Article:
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“We are more than an extended workbench – that’s what sets us apart from other markets”
In the last interview, we reported on the fact that a professional IT and digital scene has developed in South Africa, which German companies have not yet identified as a sourcing potential. In the new episode, Felix Finger, Managing Partner of Brook Valley, talks to Anthony Robinson, Executive Chairman of technology and IT consultancy Saratoga in Cape Town, about specialization, the roots of entrepreneurship in the IT and digial scene and the differences to other markets.
Felix Finger: Software developers, UI/UX specialists and data science – these are the strengths of the South African IT and digital scene. We learned that in our last interview. Anthony, does that also describe your perspective?
Anthony Robinson: For all these topics you can certainly find excellent people here in the main urban centres such as Cape Town and Johannesburg. But I’m not sure I would see this specialization as our strength. Especially in differentiation with other IT markets. I don’t think we have carved out such clear niches. I see much more that we have above all great generalists – who not only implement the specifications of large companies as an extended workbench, but who are really in a position to develop their own ideas, to drive them forward, and to offer real advice to their customers. We have a very entrepreneurial attitude here, which clearly distinguishes us from traditional supplier markets such as India or Southeast Asia. That is our great asset.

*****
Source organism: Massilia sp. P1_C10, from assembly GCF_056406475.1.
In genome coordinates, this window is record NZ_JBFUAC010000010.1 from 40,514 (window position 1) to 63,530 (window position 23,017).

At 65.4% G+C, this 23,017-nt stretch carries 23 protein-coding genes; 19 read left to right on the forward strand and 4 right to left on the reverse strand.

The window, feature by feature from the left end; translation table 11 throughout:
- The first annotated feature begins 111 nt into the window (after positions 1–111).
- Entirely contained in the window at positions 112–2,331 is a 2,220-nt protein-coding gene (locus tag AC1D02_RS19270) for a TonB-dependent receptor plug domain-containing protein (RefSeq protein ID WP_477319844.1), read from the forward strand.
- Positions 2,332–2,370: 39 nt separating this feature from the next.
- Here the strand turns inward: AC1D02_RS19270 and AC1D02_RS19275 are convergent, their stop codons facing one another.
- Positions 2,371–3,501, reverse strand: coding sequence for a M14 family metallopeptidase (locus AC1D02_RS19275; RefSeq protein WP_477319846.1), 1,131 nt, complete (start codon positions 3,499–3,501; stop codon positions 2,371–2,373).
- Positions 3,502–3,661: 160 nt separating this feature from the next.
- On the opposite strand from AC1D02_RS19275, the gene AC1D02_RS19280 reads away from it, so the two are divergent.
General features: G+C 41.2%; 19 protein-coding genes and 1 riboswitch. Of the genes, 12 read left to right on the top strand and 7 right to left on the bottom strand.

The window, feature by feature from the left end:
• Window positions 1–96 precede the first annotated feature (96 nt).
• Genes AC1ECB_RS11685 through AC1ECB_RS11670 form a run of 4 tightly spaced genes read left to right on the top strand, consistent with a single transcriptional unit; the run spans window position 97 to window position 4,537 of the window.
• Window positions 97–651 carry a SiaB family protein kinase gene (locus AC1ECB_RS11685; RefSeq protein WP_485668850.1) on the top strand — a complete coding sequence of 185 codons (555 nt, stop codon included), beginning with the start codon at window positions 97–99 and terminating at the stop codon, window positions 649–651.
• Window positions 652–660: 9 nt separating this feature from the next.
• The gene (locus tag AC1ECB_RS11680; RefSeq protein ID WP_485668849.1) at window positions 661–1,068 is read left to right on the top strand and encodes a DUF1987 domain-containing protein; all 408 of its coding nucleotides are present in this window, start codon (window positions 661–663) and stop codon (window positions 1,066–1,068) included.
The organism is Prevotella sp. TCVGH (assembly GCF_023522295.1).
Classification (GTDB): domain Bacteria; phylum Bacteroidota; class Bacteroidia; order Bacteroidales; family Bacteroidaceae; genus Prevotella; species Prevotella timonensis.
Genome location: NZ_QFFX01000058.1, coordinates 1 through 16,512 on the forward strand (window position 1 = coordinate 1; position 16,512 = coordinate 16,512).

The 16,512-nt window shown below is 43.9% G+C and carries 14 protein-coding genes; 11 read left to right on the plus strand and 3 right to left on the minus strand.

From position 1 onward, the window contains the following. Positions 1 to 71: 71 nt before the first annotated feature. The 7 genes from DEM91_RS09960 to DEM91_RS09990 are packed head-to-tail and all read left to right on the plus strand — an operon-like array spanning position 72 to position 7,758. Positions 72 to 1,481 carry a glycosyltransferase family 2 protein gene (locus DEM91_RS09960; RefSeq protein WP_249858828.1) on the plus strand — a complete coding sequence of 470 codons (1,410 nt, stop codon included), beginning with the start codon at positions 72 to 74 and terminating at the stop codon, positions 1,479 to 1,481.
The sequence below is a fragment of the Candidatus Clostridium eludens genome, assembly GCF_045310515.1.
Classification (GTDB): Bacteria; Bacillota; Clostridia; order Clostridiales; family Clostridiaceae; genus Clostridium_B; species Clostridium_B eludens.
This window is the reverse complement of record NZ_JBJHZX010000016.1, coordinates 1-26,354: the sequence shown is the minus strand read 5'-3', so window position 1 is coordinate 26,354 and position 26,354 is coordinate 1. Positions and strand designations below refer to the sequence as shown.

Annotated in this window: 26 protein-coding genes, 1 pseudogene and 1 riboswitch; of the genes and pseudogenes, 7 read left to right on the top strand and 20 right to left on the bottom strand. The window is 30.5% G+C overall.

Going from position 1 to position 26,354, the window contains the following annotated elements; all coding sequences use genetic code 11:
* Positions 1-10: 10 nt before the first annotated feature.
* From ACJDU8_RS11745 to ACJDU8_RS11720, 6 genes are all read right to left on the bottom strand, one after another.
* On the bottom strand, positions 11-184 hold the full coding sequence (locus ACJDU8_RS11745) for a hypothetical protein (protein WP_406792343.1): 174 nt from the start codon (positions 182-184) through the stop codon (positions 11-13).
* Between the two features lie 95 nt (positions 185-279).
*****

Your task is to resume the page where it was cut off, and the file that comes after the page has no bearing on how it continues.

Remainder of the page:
‘Generalist because of the European-influenced university education’, that confirms a statement from our last Brook Valley talk. We have also already heard ‘entrepreneurial’. Why is entrepreneurship particularly strong in South Africa?
Anthony Robinson: We are still children of the apartheid era. It was a hard time. The country was economically isolated, and many suffered real privation. Only those who had good ideas and who drove hard to translate them into factual action were able to prevail. That is one reason for the entrepreneurial attitude of today’s generation. But I can also give a personal example: I was fortunate to enjoy the excellent education offered here by our top universities, and was a freshly graduated engineer. After graduation, however, I could do very little with my area of specialisation, because what I could offer was not in demand. So I became a software developer. In the beginning I rather struggled through, and I think that is the story with many South Africans. It required a whole generation to be adaptable and find solutions on their own. All of this makes us massively entrepreneurial. We think of the world differently than classic IT and digital scenes in emerging markets.
Despite an unemployment rate of more than 35 percent in South Africa, you also complain about a shortage of skilled workers. How does that work together?